Williams also deserve an honourable mention, as having made the decision to remove the troublesome coanda exhaust from the car on Friday, they find themselves closer to the front of the field that at any other stage this year, Bottas’ freak third in Canada aside. 15th and 16th is hardly the sign of a miracle turn-around for one of Formula One’s greatest teams, but the fact that they legitimately out qualified both Esteban Gutierrez, as well as Adrian Sutil is a good starting point. They will be desperate to score some more points before the end of the year, so keep an eye out for them during the race as they could potentially mix it up with the Force India’s and the Toro Rosso’s.
In regards to Mark Webber watch, lo and behold the Australian trumped his team-mate once again in Q2, this time by two tenths, as the Red Bull’s slotted neatly into third and fourth behind the all-powerful Mercedes.
As Q3 kicked off, the question on everyone’s lips was “could anyone possibly stop Red Bull or Sebastian Vettel from taking another pole position?” Mercedes looked the most likely option to spoil the Red Bull party, but could they deliver on their pace shown in Q2? Webber may have been quicker than Vettel in both Q1 and Q2, but surely no one was seriously considering the Australian for pole. I can safely say that I certainly wasn’t.
The two Mercedes were out early in the session and seemingly had the legs on the Lotus’ and the best of the rest who had progressed into Q3. But if there was even a small hope for the former kings of qualifying, Sebastian Vettel put pay to all of that that with a lap of 1:40.091, the quickest of the weekend so far and some three tenths up on what the Silver Arrows could muster. Cue collective groans all around the world.
Mark Webber, in contrast to his team-mate, had a relatively disappointing first run, only fifth behind Kimi Raikkonen. What happened next though was almost certainly not in the script. Webber, on the soft tyres, which were the Pirelli’s of choice for the entire field throughout qualifying, produced an absolutely stunning lap to go fastest of all. It was a lap reminiscent of the Jaguar days, as out of nowhere the Australian stunned the collective F1 audience. Surely though Vettel or the Mercedes, who were still on hot laps would interfere? It would not be the Mercedes, as first Rosberg failed to improve his time, before mere moments later Lewis Hamilton’s Mercedes spun off with a broken wishbone.
Vettel only needed to improve by 0.135 to take pole, but ultimately it was not to be. Webber’s time had the beating of his team-mate, for only the second time this year. Not only that, but he was the first man into the 1:39’s all weekend.
Nico Hulkenberg, who could potentially face the quite frankly ridiculous prospect of finding himself without a drive next year, once again displayed the kind of quality that is becoming expected of him by splitting the Lotus’ of Kimi Raikkonen and Romain Grosjean, to finishing sixth fastest overall.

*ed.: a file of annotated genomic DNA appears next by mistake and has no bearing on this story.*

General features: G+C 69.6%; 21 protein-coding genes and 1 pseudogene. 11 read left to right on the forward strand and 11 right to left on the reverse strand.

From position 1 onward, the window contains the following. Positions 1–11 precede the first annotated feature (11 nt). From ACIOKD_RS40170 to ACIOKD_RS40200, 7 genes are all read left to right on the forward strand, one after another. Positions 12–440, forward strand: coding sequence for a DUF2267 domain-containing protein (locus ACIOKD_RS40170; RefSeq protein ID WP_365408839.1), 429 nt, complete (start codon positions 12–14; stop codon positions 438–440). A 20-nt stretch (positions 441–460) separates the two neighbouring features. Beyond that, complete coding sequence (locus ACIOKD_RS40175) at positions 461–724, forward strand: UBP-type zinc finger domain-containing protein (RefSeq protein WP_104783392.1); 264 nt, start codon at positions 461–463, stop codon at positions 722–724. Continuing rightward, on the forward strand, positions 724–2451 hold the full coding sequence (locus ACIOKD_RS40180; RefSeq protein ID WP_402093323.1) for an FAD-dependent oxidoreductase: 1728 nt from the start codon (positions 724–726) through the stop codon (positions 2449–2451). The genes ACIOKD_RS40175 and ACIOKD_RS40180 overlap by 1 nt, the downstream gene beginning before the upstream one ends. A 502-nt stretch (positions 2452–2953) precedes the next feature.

The Frenchman in the #8 E21 looked out of sorts in Q3, after an amusing incident in which he tore up the paint on his garage floor after a burnout. Not being paid might also be the last of Kimi Raikkonen’s worries this weekend, after the Finn was disqualified post-qualifying for a technical infringement on the Lotus’ floor. He will start last and will have to earn his pay if he is to have any hope of a repeat win in Abu Dhabi.
Felipe Massa and Sergio Perez both carried their good form on from India, taking eighth and ninth respectively, which is impressive for two men who have spent most of the year under the yoke of their team-mates. What are the odds on Massa beating his team-mate on Sunday for a second consecutive weekend?
Toro Rosso have been fairly anonymous over the last few races, with just a single point to write home about from the fly-aways, but Daniel Ricciardo produced a stunning lap to progress into Q3, which should remind all those at home why exactly it was that Red Bull signed him to fill Mark Webber’s boots. The Australian ended up 10th overall.
When people look back on Mark Webber’s Formula One career in years’ to come, I hope it is for day’s like this that the man is remembered, rather than for all the cursed luck that he has experienced. Remember that raw speed, that was always so evident in his younger days and which, while masked somewhat this year, made itself clear once again at Abu Dhabi. He may be off to Porsche in a few months, but there is certainly still life in the old dog yet.
Images courtesy of Pirelli Media